Getting started with NextJS Part 1

Hey Coder, I blogged about why you should learn Next in this blog. For this part of the series, I will guide through the features that next brings to the table.

Note: You should have NodeJS, npm, and npx installed. You should be proficient in Javascript and React.

Setting up our project.

You can create your own repo or clone my repo.

$ git clone https://github.com/werickblog/react_next_app.git

Change directory to where your repo is housed locally

$ cd react_next_app

We will now set up the whole next app with one command

$ npx create-next-app .

Fire up your code editor, you should see a directory similar to the one below.


components/ # Holds components that are either reusable or for refactoring
   |- head.js # Component containing head tags such as meta, which contain the metadata of the website
   |- nav.js # Reusable component for the navbar
pages/ # Contains our main components
   |- index.js # Contains component that is rendered when visiting the '/' route
static/ # Contains our static files and media such as CSS, images, and JS
   |- favicon.ico # Our default favicon
  |- .gitignore # Contains a list files and folders that git should ignore
  |- LICENSE # MIT license
  |- next.config.js # Holds configs and next plugins 
  |- package.json # Depedency tracker
  |- README.md # Project doc

To run our app in development mode.

$ npm run dev # For npm 

# or 

$ yarn dev # For yarn

Launch your browser, visit localhost on port 3000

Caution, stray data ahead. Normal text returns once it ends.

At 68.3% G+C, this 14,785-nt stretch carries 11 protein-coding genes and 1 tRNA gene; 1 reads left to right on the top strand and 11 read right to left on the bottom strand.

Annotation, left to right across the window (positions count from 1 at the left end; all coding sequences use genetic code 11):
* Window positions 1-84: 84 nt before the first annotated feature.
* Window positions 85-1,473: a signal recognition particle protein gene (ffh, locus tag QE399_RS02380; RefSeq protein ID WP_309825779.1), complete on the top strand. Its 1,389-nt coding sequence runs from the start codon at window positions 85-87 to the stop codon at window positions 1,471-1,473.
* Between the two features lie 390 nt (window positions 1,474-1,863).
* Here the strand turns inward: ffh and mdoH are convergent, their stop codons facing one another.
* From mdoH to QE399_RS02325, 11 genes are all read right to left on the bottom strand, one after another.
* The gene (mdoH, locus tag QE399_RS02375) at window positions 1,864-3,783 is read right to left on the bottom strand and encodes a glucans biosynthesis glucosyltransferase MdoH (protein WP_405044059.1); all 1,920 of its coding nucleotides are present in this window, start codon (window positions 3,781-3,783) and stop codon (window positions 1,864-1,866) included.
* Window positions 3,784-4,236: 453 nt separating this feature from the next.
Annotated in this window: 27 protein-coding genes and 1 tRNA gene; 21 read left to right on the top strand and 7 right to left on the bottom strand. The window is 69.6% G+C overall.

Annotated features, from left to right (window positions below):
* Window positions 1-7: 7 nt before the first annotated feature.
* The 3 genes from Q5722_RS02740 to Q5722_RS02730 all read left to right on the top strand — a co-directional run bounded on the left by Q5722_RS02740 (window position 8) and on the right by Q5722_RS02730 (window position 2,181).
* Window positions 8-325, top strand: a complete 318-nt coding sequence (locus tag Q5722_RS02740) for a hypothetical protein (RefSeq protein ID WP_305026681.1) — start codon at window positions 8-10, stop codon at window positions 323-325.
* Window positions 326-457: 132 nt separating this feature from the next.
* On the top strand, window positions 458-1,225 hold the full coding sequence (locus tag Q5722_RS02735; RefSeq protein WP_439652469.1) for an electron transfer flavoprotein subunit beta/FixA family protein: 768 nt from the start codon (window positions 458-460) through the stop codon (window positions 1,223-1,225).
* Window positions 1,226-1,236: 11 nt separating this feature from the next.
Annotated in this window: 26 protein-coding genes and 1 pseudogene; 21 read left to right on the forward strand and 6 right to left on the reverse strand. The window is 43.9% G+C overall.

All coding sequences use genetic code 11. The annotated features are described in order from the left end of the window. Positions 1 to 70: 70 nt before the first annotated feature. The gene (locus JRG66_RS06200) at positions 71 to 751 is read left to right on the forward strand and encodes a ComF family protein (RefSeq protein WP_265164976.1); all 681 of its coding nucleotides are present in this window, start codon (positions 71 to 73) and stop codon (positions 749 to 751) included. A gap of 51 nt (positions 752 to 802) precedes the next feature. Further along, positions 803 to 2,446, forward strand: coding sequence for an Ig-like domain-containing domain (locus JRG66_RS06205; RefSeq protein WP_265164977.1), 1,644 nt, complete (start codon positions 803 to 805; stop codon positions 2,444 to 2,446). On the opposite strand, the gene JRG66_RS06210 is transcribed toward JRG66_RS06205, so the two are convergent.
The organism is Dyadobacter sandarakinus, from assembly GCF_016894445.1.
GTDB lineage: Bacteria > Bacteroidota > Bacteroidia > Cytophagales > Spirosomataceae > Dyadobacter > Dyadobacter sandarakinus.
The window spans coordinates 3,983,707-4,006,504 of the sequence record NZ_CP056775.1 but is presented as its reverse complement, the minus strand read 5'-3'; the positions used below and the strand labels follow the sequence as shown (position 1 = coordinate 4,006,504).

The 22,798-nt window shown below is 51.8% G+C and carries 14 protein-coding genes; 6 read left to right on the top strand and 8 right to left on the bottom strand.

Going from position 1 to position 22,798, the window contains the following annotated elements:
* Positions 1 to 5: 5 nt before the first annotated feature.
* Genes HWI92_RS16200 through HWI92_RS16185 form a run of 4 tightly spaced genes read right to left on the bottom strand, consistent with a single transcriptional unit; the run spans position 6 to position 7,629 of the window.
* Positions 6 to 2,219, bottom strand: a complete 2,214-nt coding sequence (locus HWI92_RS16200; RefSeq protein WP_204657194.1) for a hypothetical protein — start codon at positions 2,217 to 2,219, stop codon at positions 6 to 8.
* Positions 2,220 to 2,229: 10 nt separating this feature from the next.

Screenshot 2019-07-09 at 5.23.07 PM.png

You should see something similar to the image above in your browser.

Since we are building all our app from scratch, let's delete everything in pages/index.js.

Leave out the imported libraries.


import React from 'react' // We are writing react so we probably need this
import Link from 'next/link' // the routing library for next
import Head from '../components/head' // component that updates metadata for each page rendered
import Nav from '../components/nav' // reusable navbar component

const Home = () => (
  <div>
      Next meets React
  </div>
)

export default Home

Let's explore all the features next has to offer.

Routing System

Next has a different routing system from react-router, it is based on the file-system. What do I mean when I say file-system? Whenever you create a file inside the pages/ directory, launch your browser and visit a route with the file's name, it will render what the file returns.

Create a file in the pages directory called about.js

$ cd pages && touch about.js